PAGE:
YOUNGSTOWN Judge to rule on equipment sale delay

CSC can make money if the union agrees to concessions, a potential buyer says.
YOUNGSTOWN -- The company considering restarting CSC Ltd. asked a judge to delay a piece-by-piece sale of mill equipment for 45 days.
Judge William Bodoh of U.S. Bankruptcy Court said after listening to lawyers' arguments Wednesday that he would rule on the matter later.
Renaissance Partners of Cleveland said it needs more time to complete a new labor deal that is critical to making the Warren steel bar mill profitable.
George Petrenko, a Renaissance principal, said after the hearing that the labor deal is the last major hurdle preventing the company from making an offer for the mill. The company has a five-year business plan that demonstrates that operations can be profitable, he said.
Petrenko said he spoke with United Steelworkers of America officials this week and he hopes an agreement can be reached "fairly shortly." Union officials understand that concessions must be made to restart the mill, he said.
Asked for sale OK: Ronald Hanson, who represents CSC's lenders, asked the judge to approve the piece-by-piece sale, saying Renaissance has had enough time to put together an offer and delaying the sale would be too costly.
The company that would handle the sale needs two months to schedule and advertise an auction, and past history shows that such an auction can be done no later than October while the weather is still reasonably good, Hanson said.
The auction would include only the equipment that isn't sold in earlier sales, which can begin 10 days after a piece-by-piece sale is approved.
Petrenko said Renaissance will walk away from the deal if any of the mill's equipment is sold.
Sean Malloy, a Renaissance attorney, told the judge that a 45-day delay would not prevent the auction from being held in October. He said the auction company could prepare for the auction and negotiate other deals, as long as none were completed for 45 days.
Sincerity questioned: Hanson questioned the sincerity of Renaissance's interest. An auction for the entire plant was scheduled in July but canceled because no one was interested. Renaissance now says it is interested but hasn't provided detailed information on its financing, he said.
"Hearing 45 days demonstrates to me that skepticism, and a lot of skepticism, is in order," he said.
Hanson, who said lenders will lose more than $70 million on the case, said CSC officials should focus less on chasing "tire-kickers" and focus more on preparing assets for sale.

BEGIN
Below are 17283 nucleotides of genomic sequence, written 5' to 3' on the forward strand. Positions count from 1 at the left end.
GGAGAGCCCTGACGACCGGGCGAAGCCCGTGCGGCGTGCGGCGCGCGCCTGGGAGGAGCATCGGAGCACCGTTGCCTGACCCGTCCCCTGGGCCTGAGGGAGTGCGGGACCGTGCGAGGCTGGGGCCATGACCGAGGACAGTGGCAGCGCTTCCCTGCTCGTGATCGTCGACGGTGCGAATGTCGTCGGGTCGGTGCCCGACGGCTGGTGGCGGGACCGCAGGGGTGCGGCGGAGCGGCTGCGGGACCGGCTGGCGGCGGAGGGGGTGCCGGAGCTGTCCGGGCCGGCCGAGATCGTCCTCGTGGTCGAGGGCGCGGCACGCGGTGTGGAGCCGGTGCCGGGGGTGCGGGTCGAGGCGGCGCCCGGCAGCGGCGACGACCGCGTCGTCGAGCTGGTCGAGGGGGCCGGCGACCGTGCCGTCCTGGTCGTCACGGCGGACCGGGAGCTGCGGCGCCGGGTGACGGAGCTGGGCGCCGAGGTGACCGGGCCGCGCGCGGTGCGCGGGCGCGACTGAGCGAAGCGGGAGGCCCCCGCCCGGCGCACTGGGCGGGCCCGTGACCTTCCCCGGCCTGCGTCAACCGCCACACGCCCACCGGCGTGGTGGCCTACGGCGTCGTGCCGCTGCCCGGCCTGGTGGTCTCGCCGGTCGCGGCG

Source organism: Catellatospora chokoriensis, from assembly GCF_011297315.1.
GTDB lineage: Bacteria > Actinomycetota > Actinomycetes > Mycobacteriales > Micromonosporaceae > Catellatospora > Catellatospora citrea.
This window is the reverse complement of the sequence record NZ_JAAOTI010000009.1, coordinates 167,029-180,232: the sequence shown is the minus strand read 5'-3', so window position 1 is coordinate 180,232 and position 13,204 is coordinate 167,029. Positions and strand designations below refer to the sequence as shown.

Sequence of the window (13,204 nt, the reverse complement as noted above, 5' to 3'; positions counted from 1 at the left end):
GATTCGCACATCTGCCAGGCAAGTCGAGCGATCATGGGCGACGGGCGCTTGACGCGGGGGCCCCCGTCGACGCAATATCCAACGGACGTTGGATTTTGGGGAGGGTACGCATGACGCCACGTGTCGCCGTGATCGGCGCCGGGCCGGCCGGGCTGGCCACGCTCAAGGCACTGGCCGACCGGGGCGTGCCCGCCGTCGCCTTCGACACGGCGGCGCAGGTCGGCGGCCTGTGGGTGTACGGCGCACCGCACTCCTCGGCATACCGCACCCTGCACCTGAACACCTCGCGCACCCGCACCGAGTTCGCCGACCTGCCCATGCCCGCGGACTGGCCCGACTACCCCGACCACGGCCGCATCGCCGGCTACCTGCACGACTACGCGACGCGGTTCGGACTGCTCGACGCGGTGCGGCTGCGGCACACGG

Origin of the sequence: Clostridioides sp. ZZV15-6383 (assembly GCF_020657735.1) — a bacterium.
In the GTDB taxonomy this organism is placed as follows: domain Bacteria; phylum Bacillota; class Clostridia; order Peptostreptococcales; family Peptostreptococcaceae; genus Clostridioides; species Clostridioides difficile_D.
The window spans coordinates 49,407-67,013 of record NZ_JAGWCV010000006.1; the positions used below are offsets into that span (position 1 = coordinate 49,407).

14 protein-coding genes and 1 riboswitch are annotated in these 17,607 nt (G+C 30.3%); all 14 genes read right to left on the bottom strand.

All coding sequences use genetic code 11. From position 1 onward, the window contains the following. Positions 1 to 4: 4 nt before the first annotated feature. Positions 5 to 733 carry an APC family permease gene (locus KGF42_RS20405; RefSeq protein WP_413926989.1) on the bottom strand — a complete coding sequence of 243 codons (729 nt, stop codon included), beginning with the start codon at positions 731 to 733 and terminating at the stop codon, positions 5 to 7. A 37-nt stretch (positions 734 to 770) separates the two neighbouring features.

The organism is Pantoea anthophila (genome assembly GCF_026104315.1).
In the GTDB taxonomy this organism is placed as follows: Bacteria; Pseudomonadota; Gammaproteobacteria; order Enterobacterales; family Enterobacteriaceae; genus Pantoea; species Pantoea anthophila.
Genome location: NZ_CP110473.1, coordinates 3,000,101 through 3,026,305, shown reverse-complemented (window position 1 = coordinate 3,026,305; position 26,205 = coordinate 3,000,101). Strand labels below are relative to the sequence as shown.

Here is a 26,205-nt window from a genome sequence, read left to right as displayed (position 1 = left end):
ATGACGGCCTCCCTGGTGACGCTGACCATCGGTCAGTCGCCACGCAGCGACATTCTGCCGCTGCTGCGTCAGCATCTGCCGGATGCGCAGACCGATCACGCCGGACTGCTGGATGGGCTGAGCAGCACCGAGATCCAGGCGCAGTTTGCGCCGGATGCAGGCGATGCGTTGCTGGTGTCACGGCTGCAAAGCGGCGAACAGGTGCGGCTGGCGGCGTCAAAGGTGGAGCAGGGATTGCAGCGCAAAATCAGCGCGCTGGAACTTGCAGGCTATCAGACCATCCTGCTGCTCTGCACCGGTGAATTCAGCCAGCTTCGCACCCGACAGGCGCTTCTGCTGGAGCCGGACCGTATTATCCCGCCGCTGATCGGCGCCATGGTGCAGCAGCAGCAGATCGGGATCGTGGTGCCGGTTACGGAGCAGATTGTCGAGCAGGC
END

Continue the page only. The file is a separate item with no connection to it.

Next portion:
Lenders' costs: CSC's lenders spent $1.6 million in June and July and budgeted $950,000 for August and September to maintain the idle plant in the hopes of finding someone interested in restarting the mill, he said. The lenders don't want the process to drag on further because it is too costly, he said.
Malloy said, however, that Renaissance, which specializes in turning around troubled companies, has a financing partner with assets of more than $1 billion, which is willing to invest in CSC if the business plan is completed.
"The money is there," he said.
Donald Caiazza, CSC vice president of sales, testified that he worked with Renaissance in preparing the business plan. When asked if he thought it was viable, he said, "Yes, I think so."
Judge Bodoh laughed and said he considered that a "qualified maybe."
Significant cuts: Caiazza said the plan calls for significant reductions in wages and staffing at the mill. He said he thinks local union officials are willing to accept the staffing reductions, but international union officials have "lots of concerns" about cutting wages and benefits.
John Kubilis, president of USWA Local 2243, said after the hearing that he thinks a deal can be reached. He said the concerns expressed by international union officials are part of the normal negotiating process.
Petrenko said the mill would have less than the 1,300 workers who used to staff the mill, but he wouldn't give a number. He said Renaissance could have the mill operating within 60 days of closing a deal, and would produce about 150,000 tons of steel the first year and work up to its capacity of 300,000 tons a year.
In other business, Judge Bodoh rejected a request from CSC's unsecured creditors to convert the case from Chapter 11 of the bankruptcy code, which allows a company to reorganize, to Chapter 7, which leads to liquidation.
He said the conversion would add to costs, eliminate a tax advantage available under Chapter 11 and add another layer of management as a trustee would oversee the case.

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